Detroit sees training opportunity before expected job boom

DETROIT (AP) – Fiat Chrysler Automobiles (FCA) this week announced a USD4.5 billion investment that would bring 6,500 new manufacturing jobs to Detroit and its suburbs and, nearly two years before the first new vehicles will even roll off the line, the city already is taking steps to ensure it can provide enough workers with the needed skills.

Detroit’s economy was once dominated by automotive manufacturing, but since the industry’s gradual migration from the metro area it has suffered among the highest poverty and unemployment rates in the country. Not long ago, Detroit was struggling to provide basic services, culminating in bankruptcy in 2013. Providing job training then would have been a tall order.

But in its recovery, the city has overhauled its training programmes and slowly built a track record for preparing people for specific jobs.

“We’re not starting from scratch,” Jeff Donofrio, the city’s executive director of workforce development, said on Wednesday, a day after the Italian-American automaker announced its plan. “We want to make sure we’re prepared for all the … jobs that will come to the city as a result of the investments.”

The city works with two high schools, a community college and a workforce development organisation, in partnerships with the auto union and companies, to tailor training programmes for positions in manufacturing, construction, information technology and health care.

Detroit Mayor Mike Duggan announces plans for Fiat Chrysler to build a new assembly plant during a news conference. – AP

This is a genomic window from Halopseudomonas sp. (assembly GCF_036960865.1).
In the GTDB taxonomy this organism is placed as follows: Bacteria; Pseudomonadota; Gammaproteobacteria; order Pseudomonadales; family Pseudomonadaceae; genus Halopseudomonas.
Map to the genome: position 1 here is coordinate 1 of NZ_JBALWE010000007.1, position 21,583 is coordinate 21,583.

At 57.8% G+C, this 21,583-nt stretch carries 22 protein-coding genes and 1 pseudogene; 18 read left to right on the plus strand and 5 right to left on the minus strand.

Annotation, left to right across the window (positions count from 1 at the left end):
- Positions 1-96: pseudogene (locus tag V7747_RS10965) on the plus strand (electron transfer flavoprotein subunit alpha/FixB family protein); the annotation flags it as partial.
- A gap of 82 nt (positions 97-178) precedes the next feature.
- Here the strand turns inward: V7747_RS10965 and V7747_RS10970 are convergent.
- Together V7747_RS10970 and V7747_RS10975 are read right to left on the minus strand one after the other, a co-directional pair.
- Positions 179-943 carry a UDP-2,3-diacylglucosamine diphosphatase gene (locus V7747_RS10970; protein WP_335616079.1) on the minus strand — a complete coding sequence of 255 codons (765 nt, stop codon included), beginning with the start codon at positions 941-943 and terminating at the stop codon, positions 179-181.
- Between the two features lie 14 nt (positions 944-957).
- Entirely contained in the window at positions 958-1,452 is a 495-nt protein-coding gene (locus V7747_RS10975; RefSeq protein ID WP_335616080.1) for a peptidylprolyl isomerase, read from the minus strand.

Detroit worked closely with global auto parts supplier Flex-N-Gate to ensure Detroiters were handed jobs when the company last year opened a plant in what officials described as the largest investment in the city in two decades. The city and company developed customised training with the non-profit Focus: Hope, which prioritises workforce development and education.

“About 250 individuals went through that training and a vast majority were hired by Flex-N-Gate,” Donofrio said.

With tax breaks and land acquisitions still to be hammered out, Fiat Chrysler’s specific workforce needs have yet to be revealed. But Donofrio insists that the city has a growing force of eligible workers: Detroit last year enrolled about 2,500 people in training leading to a credential for a specific job, up from about 700 two years earlier.

Some prospective FCA jobs could be offered to laid-off Fiat Chrysler workers or those already working for the company on a temporary basis, and United Auto Workers officials say many of them are already in Detroit.

Fiat Chrysler said it will invest USD1.6 billion to reopen a shuttered engine plant and convert another in the same complex into an assembly plant for the Jeep Grand Cherokee and a new, three-row, full-size Jeep SUV. That would create about 3,850 jobs.

All told, the investment would roughly double FCA’s hourly workforce in Detroit.